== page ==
However, Casey also said, “properly implemented, I do not envision that a repeal of ‘Don’t Ask Don’t Tell’ will keep us from accomplishing our worldwide missions, including combat operations.”

Air Force chief of staff Gen. Norton Schwartz, who agrees that the law should not be repealed at this time, was more specific as to when the statute should be overturned.

“It’s difficult for me as a member of the Joint Chiefs to recommend placing any additional discretionary demands on our leadership cadres in Afghanistan at this particularly demanding time,” Schwartz told the Senate panel.

“I therefore recommend deferring full implementation and certification until 2012, while initiating training and education efforts soon after you take a decision to repeal.”

Referring to the survey, he said, “The DOD study confirms that Air Force attitudes run roughly 70-30 towards those who see positive mix or no effect with respect to allowing open service by gay and lesbian airmen in the Air Force. The favorability distribution runs slightly higher for the spouse survey and about 75-25 and lower for close combat Air Force skill sets at about 60-40.”

Vice-Chairman of the Joint Chiefs of Staff Marine Gen. James Cartwright, chief of Navy operations Adm. Gary Roughead, and Coast Guard commandant Adm. Robert Papp Jr., all agreed that Congress should move to repeal the ban.

Although they did voice some concerns, they also said they could be dealt with.

“Should the current law be repealed, it is my view implementation of a new Department policy would involve manageable risk in regards to military effectiveness – even during the high tempo of wartime operations,” Cartwright stated in his prepared remarks for the hearing.

During an earlier Armed Forces Committee hearing, on Thursday, Joint Chiefs of Staff Chairman Adm. Mike Mullen stated in his prepared remarks, “I find the argument that war is not the time to change to be antithetical with our own experience since 2001. War does not stifle change; it demands it. It does not make change harder; it facilitates it.”

Reacting to the opposition from some of the military chiefs, Sen. Joseph Lieberman (I-Conn.), the main sponsor of the Congressional act that would repeal the law, told, “I thought it was a good day of testimony for those of us who want to repeal ‘Don’t Ask Don’t Tell’ because though there was some opposition there was some strong support among [the military chiefs].”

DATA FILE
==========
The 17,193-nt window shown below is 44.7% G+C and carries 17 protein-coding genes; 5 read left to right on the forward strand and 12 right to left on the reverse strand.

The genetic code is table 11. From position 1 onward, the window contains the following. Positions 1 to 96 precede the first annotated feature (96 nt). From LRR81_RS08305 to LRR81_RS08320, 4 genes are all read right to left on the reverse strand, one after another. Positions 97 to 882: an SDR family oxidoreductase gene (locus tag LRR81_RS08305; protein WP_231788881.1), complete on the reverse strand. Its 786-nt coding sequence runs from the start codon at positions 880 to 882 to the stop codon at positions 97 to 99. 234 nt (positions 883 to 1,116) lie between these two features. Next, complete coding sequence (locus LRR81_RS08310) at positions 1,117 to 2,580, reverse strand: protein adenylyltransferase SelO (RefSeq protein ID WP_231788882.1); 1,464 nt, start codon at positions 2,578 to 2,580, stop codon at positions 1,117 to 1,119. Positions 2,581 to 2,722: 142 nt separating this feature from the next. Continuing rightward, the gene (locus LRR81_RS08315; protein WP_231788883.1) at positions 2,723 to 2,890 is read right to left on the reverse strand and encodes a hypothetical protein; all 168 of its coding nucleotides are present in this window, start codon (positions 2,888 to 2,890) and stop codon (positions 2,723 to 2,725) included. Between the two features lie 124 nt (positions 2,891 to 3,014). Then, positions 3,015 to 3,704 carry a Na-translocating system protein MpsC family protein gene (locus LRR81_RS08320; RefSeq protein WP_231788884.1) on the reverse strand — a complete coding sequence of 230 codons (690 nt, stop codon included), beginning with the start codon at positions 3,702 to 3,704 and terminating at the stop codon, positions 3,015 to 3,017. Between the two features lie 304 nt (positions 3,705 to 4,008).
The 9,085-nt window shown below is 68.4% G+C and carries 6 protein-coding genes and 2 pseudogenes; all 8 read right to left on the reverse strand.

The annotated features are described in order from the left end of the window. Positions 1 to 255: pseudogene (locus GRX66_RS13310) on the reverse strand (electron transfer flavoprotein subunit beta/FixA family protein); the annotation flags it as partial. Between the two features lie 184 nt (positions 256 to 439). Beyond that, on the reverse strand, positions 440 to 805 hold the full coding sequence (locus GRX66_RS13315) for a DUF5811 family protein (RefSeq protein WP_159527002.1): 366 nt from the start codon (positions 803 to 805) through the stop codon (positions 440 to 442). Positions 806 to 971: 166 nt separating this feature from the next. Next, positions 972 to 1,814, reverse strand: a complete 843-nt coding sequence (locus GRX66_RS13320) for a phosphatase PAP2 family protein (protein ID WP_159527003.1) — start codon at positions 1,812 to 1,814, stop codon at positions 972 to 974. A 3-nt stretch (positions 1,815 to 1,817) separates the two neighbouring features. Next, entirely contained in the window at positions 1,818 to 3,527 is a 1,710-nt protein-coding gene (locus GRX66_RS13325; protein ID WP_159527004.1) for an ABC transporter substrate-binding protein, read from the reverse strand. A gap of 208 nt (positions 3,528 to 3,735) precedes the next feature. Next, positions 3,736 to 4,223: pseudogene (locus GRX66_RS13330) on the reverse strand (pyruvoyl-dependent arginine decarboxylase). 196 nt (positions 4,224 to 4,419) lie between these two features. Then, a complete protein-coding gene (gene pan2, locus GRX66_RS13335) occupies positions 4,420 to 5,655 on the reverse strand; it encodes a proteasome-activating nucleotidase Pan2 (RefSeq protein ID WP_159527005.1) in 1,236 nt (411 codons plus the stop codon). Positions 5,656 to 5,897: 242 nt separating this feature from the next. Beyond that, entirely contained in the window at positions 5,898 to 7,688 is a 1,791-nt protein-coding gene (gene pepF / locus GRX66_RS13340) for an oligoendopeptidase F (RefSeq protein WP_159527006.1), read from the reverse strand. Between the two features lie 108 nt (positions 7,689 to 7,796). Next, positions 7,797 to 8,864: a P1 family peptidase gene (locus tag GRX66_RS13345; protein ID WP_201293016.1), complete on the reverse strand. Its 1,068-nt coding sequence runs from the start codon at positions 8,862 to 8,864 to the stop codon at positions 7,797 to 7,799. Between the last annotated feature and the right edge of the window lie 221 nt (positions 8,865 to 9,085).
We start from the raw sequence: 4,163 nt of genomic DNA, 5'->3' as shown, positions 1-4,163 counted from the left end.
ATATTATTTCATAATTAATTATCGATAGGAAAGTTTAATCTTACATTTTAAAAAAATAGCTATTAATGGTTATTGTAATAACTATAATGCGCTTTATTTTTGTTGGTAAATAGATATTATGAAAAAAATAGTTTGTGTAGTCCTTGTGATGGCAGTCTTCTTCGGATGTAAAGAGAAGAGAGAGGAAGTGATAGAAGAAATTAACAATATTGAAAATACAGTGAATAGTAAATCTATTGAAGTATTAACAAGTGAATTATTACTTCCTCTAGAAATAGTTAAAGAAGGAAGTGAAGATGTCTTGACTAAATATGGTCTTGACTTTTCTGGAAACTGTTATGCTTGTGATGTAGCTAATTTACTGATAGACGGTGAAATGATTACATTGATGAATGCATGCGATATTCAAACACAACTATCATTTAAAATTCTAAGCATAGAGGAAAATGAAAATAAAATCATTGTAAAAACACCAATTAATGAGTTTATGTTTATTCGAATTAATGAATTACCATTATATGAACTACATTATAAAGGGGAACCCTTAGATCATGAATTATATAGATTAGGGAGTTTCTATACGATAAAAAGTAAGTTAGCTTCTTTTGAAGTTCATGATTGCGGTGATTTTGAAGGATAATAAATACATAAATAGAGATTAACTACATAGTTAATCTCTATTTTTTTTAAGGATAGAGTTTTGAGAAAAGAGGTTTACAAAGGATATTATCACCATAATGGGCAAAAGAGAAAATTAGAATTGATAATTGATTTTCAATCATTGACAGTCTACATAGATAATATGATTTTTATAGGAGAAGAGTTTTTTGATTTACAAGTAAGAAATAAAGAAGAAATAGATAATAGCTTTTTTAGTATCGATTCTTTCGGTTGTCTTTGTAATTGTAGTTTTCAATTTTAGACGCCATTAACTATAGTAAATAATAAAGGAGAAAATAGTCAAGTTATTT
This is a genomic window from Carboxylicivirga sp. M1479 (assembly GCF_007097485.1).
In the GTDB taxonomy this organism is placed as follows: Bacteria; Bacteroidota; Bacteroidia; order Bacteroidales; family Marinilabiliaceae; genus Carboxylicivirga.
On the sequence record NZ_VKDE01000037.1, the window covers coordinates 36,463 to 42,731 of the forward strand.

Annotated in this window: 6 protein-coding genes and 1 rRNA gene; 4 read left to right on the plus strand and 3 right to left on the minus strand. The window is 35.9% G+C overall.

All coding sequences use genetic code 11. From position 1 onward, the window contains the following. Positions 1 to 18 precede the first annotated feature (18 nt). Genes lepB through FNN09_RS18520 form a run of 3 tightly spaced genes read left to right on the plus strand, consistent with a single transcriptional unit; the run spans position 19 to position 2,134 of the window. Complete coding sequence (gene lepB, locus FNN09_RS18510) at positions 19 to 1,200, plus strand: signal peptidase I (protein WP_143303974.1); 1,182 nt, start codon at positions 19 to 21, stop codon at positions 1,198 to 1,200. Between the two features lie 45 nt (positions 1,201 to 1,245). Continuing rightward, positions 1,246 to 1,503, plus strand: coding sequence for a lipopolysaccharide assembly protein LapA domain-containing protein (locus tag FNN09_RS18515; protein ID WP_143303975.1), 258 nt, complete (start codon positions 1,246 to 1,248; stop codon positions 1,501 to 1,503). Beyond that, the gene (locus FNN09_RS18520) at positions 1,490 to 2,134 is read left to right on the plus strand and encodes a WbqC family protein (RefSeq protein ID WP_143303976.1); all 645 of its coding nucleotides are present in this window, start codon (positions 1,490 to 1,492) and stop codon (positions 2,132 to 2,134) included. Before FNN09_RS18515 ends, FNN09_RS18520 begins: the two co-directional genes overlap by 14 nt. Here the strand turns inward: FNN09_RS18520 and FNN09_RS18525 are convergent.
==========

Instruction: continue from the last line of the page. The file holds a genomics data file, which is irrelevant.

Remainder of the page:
“Half of them [including Vice-Chairman Cartwright] supported repeal of Don’t Ask Don’t Tell, two said they’re a little worried about the consequences, but if they had time they could do it,” added Lieberman.

He continued, “but you know they all said that if we repeal the law, they’ll make it work and that the repeal language as we have it in our bill gives them plenty of time, working with the Secretary of Defense, to repeal ‘Don’t Ask, Don’t Tell’ in a way that it mitigates or eliminates any of the risks they’re worried about.”

Lieberman indicated that he has the votes to pass the repeal. Conversely, Sen. John McCain (R-Ariz.), the ranking-member of the panel that held the hearing who has been leading the fight against repeal, on the other hand, said he agrees with the military chiefs who testified that this is not the right time to abolish the law.

Defense Secretary Robert Gates and Mullen have indicated that they would not certify the military as ready to implement a repeal of the law until the military can prepare post-repeal policies and regulations and has initiated an education and training program for the forces.

The law in question is U.S. Code Title 10, Subsection 654. It was signed by President Bill Clinton in 1993. ("Don't Ask, Don't Tell" is a separate Clinton policy directive established in December 1993.)